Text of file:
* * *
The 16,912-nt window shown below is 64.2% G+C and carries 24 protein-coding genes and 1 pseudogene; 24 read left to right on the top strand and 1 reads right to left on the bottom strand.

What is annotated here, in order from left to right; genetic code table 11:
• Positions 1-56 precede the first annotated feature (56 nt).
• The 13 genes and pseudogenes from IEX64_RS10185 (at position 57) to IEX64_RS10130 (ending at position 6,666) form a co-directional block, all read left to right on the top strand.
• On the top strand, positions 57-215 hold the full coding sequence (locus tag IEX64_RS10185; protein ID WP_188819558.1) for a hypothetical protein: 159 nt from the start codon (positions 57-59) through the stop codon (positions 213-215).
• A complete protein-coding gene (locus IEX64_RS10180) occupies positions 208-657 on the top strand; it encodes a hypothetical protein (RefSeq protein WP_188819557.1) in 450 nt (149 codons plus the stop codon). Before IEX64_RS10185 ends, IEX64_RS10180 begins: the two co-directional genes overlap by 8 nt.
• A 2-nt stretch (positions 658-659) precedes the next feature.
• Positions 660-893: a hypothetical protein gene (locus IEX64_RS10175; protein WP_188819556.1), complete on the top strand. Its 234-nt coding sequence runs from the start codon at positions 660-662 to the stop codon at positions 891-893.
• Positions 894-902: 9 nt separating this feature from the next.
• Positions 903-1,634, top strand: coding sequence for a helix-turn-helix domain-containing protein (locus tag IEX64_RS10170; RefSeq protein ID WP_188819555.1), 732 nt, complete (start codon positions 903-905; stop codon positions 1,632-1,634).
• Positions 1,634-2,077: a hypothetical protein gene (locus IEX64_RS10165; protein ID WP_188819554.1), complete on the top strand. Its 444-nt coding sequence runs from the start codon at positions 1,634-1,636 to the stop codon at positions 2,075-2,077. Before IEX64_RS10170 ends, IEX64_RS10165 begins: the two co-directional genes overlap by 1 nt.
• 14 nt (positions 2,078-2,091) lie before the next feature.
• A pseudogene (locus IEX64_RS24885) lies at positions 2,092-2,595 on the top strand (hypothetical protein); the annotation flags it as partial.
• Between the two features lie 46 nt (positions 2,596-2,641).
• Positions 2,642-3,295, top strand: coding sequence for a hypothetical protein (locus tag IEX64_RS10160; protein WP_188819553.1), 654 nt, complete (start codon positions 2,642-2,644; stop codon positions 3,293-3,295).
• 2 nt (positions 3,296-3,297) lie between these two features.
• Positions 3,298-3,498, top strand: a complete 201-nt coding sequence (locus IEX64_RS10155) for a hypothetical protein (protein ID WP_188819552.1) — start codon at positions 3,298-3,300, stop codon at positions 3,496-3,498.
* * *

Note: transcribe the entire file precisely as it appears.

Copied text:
The 16,912-nt window shown below is 64.2% G+C and carries 24 protein-coding genes and 1 pseudogene; 24 read left to right on the top strand and 1 reads right to left on the bottom strand.

What is annotated here, in order from left to right; genetic code table 11:
• Positions 1-56 precede the first annotated feature (56 nt).
• The 13 genes and pseudogenes from IEX64_RS10185 (at position 57) to IEX64_RS10130 (ending at position 6,666) form a co-directional block, all read left to right on the top strand.
• On the top strand, positions 57-215 hold the full coding sequence (locus tag IEX64_RS10185; protein ID WP_188819558.1) for a hypothetical protein: 159 nt from the start codon (positions 57-59) through the stop codon (positions 213-215).
• A complete protein-coding gene (locus IEX64_RS10180) occupies positions 208-657 on the top strand; it encodes a hypothetical protein (RefSeq protein WP_188819557.1) in 450 nt (149 codons plus the stop codon). Before IEX64_RS10185 ends, IEX64_RS10180 begins: the two co-directional genes overlap by 8 nt.
• A 2-nt stretch (positions 658-659) precedes the next feature.
• Positions 660-893: a hypothetical protein gene (locus IEX64_RS10175; protein WP_188819556.1), complete on the top strand. Its 234-nt coding sequence runs from the start codon at positions 660-662 to the stop codon at positions 891-893.
• Positions 894-902: 9 nt separating this feature from the next.
• Positions 903-1,634, top strand: coding sequence for a helix-turn-helix domain-containing protein (locus tag IEX64_RS10170; RefSeq protein ID WP_188819555.1), 732 nt, complete (start codon positions 903-905; stop codon positions 1,632-1,634).
• Positions 1,634-2,077: a hypothetical protein gene (locus IEX64_RS10165; protein ID WP_188819554.1), complete on the top strand. Its 444-nt coding sequence runs from the start codon at positions 1,634-1,636 to the stop codon at positions 2,075-2,077. Before IEX64_RS10170 ends, IEX64_RS10165 begins: the two co-directional genes overlap by 1 nt.
• 14 nt (positions 2,078-2,091) lie before the next feature.
• A pseudogene (locus IEX64_RS24885) lies at positions 2,092-2,595 on the top strand (hypothetical protein); the annotation flags it as partial.
• Between the two features lie 46 nt (positions 2,596-2,641).
• Positions 2,642-3,295, top strand: coding sequence for a hypothetical protein (locus tag IEX64_RS10160; protein WP_188819553.1), 654 nt, complete (start codon positions 2,642-2,644; stop codon positions 3,293-3,295).
• 2 nt (positions 3,296-3,297) lie between these two features.
• Positions 3,298-3,498, top strand: a complete 201-nt coding sequence (locus IEX64_RS10155) for a hypothetical protein (protein ID WP_188819552.1) — start codon at positions 3,298-3,300, stop codon at positions 3,496-3,498.